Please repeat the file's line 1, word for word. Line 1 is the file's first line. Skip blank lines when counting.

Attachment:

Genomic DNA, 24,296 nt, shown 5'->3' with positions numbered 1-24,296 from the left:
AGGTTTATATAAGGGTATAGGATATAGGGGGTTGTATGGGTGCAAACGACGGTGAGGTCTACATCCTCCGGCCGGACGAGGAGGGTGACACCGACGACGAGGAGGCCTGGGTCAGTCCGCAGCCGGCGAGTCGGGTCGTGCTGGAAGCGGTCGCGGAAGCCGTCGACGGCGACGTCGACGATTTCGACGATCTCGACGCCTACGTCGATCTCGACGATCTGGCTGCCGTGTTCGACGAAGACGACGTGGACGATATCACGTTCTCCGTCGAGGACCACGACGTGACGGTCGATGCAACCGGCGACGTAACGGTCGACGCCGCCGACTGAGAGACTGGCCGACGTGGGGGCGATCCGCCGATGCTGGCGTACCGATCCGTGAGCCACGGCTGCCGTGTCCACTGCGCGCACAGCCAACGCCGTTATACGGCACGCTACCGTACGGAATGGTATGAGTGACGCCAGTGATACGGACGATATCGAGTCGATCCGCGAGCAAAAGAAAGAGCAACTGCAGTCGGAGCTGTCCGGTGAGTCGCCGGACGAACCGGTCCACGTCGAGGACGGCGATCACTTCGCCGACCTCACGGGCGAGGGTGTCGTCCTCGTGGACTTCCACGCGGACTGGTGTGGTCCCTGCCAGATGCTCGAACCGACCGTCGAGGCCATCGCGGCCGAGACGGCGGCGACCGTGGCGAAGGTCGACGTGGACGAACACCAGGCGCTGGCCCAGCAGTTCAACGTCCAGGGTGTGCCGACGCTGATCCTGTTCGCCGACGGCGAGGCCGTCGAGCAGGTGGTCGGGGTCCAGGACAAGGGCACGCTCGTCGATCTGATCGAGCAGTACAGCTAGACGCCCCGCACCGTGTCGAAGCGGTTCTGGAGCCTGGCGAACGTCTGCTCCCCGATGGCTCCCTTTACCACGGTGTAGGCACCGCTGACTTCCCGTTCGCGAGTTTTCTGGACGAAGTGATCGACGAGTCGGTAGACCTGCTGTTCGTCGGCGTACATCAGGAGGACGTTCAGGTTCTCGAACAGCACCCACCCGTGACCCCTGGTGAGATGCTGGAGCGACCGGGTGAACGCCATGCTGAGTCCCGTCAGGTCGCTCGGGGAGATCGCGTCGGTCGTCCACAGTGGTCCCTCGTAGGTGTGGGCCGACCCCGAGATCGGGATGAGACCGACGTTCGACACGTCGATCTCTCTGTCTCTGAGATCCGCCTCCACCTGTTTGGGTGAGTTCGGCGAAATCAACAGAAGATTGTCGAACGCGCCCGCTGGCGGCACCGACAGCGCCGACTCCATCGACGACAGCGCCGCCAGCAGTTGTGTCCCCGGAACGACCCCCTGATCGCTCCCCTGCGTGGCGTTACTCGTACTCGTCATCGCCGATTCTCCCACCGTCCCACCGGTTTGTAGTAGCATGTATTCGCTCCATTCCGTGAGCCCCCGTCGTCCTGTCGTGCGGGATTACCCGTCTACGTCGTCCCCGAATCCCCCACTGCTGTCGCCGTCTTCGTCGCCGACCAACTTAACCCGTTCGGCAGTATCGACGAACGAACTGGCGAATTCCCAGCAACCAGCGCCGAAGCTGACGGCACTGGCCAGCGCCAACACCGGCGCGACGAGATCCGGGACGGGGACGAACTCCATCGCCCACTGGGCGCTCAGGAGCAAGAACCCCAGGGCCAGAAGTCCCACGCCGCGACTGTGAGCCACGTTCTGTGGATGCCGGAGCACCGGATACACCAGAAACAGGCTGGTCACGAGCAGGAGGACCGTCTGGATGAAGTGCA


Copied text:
Genomic DNA, 24,296 nt, shown 5'->3' with positions numbered 1-24,296 from the left: